I recently wrote an article giving advice to vendors of property who are left abandoned by their agents to show complete strangers around their homes.
It seemed to be well received, but got me thinking about offering some simple advice to my fellow agents. After all, we all hear stories about what people claim estate agents get up to while accompanying viewings or, worse, while they’re alone in a client’s home.
I would love to be able to believe that most of these stories have been made up for the benefit of the press and stand-up comedians, who see estate agents as an easy target for their jibes.
Sadly, though, it’s clear that not all of them have been imagined.
There was a well-publicised case recently of a letting agent, appropriately (actually, if I’m honest, totally inappropriately) dressed in a Cadbury-purple suit, who was secretly filmed lifting and pocketing a bar of chocolate from his client’s home while conducting an accompanied viewing.
The fallout included him losing his job, I understand, and a possible investigation by the local constabulary.
If he had followed a few simple rules, he would still be free to shock potential tenants with his sartorial choices, to this very day…
1. Firstly, do as I say and not as I do… BE ON TIME!! I am possibly the World’s worst timekeeper and have often joked with people that I should wear a “Sorry I’m late” badge or have the same legend tattooed across my forehead, as I consistently arrive two minutes late for, well, everything.
I tend to take that last phone call before I leave the office, or try to pack more into my day than there are hours available. And I know, from experience, that starting a viewing by rushing up to the property, late and out of breath, does not set a very good agenda. Stern faces and glances at their wristwatch or, worse, finding the viewers making a “where is he?” call to the office as you arrive, is not a great way to start the pitch.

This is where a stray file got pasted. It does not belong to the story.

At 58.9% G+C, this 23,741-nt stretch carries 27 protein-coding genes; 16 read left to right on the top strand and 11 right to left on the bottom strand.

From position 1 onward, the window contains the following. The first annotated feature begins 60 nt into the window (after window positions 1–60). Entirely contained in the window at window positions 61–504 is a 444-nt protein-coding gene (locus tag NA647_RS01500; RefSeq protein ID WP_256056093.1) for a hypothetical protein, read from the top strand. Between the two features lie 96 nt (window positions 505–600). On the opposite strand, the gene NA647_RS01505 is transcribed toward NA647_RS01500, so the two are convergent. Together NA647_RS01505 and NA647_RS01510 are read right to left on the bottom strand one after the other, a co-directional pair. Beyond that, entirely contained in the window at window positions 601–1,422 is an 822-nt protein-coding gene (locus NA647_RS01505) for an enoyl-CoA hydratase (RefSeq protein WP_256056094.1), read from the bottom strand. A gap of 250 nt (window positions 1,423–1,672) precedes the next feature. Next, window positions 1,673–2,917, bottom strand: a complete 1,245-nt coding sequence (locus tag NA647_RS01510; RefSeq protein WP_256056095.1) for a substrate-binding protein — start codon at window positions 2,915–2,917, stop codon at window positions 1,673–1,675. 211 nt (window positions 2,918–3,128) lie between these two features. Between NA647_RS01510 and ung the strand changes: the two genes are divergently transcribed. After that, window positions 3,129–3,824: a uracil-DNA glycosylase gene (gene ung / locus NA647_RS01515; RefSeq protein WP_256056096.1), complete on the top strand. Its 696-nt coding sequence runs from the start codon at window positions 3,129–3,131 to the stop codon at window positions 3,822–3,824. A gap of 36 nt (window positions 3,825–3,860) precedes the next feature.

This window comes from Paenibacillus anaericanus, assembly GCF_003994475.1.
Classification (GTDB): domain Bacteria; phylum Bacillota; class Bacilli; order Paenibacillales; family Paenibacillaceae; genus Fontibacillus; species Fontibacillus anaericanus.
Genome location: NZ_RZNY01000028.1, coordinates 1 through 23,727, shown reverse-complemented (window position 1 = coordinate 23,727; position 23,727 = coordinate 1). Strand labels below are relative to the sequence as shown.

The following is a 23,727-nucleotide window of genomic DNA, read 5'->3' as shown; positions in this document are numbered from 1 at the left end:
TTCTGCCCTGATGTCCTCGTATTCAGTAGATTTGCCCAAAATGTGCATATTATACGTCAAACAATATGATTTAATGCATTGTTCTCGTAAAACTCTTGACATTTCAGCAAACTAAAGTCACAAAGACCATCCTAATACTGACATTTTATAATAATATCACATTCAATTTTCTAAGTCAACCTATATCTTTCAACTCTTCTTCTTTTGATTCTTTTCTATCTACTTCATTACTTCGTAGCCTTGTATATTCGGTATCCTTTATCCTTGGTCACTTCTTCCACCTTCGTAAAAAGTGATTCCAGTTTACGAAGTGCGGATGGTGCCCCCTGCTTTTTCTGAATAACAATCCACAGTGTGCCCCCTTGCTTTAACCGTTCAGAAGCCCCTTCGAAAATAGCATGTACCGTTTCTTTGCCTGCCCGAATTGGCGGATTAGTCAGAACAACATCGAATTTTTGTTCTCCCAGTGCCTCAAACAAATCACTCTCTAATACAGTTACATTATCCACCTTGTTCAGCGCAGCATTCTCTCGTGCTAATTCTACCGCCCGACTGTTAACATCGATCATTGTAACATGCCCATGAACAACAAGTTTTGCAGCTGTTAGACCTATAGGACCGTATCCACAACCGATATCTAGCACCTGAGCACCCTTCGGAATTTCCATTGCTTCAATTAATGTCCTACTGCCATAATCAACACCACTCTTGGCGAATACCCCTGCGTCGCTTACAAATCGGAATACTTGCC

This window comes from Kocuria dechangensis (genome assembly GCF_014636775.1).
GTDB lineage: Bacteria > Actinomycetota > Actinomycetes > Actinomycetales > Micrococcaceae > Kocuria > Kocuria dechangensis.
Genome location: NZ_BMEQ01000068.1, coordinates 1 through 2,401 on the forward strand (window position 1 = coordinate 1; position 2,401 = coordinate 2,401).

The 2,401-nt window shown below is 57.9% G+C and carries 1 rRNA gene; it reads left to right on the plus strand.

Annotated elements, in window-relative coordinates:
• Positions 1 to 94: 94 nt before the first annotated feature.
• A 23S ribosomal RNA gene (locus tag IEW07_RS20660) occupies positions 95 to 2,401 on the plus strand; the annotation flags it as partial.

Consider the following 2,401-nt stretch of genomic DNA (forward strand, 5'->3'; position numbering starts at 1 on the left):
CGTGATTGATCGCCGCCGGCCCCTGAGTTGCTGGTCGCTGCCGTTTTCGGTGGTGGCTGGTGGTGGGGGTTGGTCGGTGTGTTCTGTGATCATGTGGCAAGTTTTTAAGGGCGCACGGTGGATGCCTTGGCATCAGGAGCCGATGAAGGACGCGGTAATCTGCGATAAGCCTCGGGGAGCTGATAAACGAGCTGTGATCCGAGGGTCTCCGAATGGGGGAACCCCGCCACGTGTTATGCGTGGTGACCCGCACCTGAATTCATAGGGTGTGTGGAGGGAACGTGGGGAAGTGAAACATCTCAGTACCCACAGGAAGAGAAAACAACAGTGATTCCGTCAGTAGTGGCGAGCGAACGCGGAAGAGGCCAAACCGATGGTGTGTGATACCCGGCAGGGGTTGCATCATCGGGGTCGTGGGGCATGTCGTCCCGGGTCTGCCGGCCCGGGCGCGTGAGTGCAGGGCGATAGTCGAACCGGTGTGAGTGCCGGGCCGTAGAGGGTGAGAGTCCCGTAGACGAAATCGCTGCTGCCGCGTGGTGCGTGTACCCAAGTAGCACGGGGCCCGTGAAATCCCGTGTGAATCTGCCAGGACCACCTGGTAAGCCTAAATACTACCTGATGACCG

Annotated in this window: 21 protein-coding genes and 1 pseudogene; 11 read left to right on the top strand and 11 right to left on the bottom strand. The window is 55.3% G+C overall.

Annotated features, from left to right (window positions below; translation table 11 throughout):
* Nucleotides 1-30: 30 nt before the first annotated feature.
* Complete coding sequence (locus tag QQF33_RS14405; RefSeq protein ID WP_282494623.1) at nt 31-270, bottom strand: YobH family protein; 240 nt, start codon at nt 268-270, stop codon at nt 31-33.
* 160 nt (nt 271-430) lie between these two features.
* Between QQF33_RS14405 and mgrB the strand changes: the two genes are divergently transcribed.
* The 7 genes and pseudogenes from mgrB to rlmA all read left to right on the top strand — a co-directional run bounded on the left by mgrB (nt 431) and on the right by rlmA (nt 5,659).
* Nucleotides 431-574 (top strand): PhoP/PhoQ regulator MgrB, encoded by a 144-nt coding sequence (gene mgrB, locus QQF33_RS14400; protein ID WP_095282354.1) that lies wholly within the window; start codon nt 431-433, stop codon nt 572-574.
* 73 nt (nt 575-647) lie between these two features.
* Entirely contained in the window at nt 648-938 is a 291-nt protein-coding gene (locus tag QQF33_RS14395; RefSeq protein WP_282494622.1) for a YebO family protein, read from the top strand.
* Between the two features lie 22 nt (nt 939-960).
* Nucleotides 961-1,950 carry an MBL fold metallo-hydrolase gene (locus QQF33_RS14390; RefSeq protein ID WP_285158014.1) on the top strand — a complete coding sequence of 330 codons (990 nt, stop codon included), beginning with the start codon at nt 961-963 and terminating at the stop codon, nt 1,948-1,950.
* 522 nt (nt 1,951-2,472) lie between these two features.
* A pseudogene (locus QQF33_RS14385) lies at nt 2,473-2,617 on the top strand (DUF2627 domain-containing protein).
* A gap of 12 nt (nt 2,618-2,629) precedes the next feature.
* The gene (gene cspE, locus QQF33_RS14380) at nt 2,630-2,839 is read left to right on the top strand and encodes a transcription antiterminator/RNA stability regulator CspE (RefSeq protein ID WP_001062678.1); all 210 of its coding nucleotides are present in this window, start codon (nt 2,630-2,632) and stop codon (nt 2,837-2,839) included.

Fortunately, I only ever encounter people who are generous enough to accept my humble, heart-felt apologies and forgive my tardiness quickly. You might not be so lucky.
2. CHOOSE THE RIGHT FOOTWEAR! Be prepared to take your shoes off as you enter the property. And don’t be shy about asking your viewers to do the same.
In some instances it is an automatically assumed custom that visitors will remove their shoes; in all instances it is, at least, polite.
Remember: you have probably spent the day traipsing through other people’s gardens, over driveways, across gravelly roads … it’s not fair on your clients, who may have spent hours getting their home ready for viewings, nor to the eventual buyers/renters of the property, if the carpets get ruined.
I would always make that latter point in the event of a viewer being quizzical about the need to remove their shoes.
So make sure you wear socks or tights that will not embarrass you when they are exposed to public gaze. If necessary, buy some more.
Alternatively, get some overshoes (you know the sort of thing: blue – why are they always blue? – elasticated slippers that you can put over your shoes … hence the name!). Although, to be honest, this can become a bit of a palaver if you have a whole family to show around.